Work Package 3 – Subsidies and Tax Credits

By ,

Participants: KU Leuven, UNIMAAS-Merit, UCM

There is very little if any research on how the effectiveness of innovation policy has changed during the last decade, how different tools worked or would have worked during and after these changes, and how the same tools of innovation policy work in different countries. To address these questions, we propose a project with four defining characteristics: First, we unify our research around a common approach which we elaborate in annex. A key feature of our approach is that it combines economic theory and advanced econometrics into a so-called structural model that allows us to conduct counterfactual policy analyses. Second, we have already secured access to detailed high quality data on R&D subsidies from several Member States (Belgium/Flanders, Finland, France, Spain; we may be able to add data from Estonia, Germany, the Netherlands and the UK), covering an extended time period for each of the countries. Third, we have assembled a team that includes researchers who among themselves have been responsible for a large part of European economic research on R&D tax credits and R&D subsidies. Fourth, both through institutional arrangements of our proposal, as well as through the participating researchers’ proven willingness to engage with policy makers, we can promise not only academically ambitious research, but also a well worked-out dissemination plan for them. As part of the dissemination plan, our project also provides innovation policy practitioners with practical tools: An activation score tool, and a scoring tool. The first describes how likely a given firm is to apply for government support.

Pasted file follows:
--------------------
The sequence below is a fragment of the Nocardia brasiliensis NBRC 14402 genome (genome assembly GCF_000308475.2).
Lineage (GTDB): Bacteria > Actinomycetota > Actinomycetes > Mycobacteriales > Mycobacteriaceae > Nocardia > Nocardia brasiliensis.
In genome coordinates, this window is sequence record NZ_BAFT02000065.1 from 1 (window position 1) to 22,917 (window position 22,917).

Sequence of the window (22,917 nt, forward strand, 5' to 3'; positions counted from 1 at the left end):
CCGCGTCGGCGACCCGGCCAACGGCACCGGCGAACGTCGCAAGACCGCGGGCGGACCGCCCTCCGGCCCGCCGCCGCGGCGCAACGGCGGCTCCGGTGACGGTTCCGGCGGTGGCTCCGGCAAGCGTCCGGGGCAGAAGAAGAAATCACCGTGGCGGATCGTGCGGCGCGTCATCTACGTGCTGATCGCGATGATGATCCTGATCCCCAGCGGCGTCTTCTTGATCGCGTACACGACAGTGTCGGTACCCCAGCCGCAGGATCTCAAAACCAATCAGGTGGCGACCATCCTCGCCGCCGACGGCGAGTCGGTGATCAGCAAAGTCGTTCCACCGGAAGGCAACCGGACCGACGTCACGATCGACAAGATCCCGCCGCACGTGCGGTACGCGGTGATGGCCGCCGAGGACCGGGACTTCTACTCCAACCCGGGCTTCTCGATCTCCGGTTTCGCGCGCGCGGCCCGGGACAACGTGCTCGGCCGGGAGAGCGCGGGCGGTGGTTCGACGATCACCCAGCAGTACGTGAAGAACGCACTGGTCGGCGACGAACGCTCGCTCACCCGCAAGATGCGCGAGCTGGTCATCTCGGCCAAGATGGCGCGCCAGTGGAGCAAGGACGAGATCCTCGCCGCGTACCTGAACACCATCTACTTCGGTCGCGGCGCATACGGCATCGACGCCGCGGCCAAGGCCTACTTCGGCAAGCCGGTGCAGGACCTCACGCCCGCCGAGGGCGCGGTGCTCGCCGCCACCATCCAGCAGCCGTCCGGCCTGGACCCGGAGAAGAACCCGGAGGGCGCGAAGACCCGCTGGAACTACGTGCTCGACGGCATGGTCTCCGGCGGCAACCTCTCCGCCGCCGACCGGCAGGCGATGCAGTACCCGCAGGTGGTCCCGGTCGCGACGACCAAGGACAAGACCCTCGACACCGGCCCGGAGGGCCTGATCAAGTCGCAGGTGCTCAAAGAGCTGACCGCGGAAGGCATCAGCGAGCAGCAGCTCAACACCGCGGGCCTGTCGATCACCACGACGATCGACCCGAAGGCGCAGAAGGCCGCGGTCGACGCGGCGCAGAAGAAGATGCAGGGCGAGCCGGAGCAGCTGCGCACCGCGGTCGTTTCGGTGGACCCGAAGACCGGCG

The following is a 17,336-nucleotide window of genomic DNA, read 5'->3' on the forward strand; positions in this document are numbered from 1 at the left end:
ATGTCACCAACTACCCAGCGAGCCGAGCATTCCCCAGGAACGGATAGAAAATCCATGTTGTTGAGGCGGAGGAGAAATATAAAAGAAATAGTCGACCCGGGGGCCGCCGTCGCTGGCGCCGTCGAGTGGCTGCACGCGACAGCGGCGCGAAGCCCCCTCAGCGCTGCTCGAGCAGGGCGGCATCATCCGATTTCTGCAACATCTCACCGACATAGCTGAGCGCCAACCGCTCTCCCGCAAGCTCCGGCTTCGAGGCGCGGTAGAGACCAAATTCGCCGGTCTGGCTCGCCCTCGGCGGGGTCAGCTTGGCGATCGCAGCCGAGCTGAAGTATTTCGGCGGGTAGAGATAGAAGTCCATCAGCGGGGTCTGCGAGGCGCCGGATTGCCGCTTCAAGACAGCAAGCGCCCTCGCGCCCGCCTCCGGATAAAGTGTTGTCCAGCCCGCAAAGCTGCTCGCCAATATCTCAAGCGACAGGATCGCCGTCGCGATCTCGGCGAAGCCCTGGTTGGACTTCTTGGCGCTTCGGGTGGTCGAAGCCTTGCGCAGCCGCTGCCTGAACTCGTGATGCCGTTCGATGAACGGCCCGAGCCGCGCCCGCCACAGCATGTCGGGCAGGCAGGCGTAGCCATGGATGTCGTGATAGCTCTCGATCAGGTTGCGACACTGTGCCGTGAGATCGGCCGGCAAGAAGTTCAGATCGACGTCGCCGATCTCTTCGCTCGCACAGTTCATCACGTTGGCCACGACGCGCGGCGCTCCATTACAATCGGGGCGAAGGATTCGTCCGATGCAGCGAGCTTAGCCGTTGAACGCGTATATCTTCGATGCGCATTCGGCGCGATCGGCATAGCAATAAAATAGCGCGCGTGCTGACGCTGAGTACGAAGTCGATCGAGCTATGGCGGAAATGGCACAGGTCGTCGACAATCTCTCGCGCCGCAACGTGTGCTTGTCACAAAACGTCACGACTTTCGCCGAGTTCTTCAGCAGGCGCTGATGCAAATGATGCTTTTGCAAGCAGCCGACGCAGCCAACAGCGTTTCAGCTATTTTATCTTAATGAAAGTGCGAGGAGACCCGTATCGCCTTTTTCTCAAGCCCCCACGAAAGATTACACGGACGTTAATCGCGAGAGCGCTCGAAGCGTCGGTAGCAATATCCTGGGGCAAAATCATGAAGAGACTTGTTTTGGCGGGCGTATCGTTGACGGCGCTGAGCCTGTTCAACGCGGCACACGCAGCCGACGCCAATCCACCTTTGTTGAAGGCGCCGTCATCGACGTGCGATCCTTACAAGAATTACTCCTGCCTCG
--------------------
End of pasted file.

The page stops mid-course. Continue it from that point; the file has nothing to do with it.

It can be used by a government agency to study which firms do not apply (and why); the second generates information on what the support for a given type of firm and R&D project would on average be, meaning that the agency decision makers would then have to justify a level of support that is below or above average.

To summarize, our objectives are to provide:

  1. the activation and scoring tools and a comparison of both these tools, firm’s application behaviour and agencies decision rules across countries;
  2. an internationally comparable results on how the R&D support system works, and what expected benefits R&D investments in different countries yield;
  3. an internationally comparable exercise in calculating optimal R&D tax credits and/or comparing the efficacy of the existing R&D support policies
  4. to provide inputs in terms of key parameters to the macro-modelling exercise.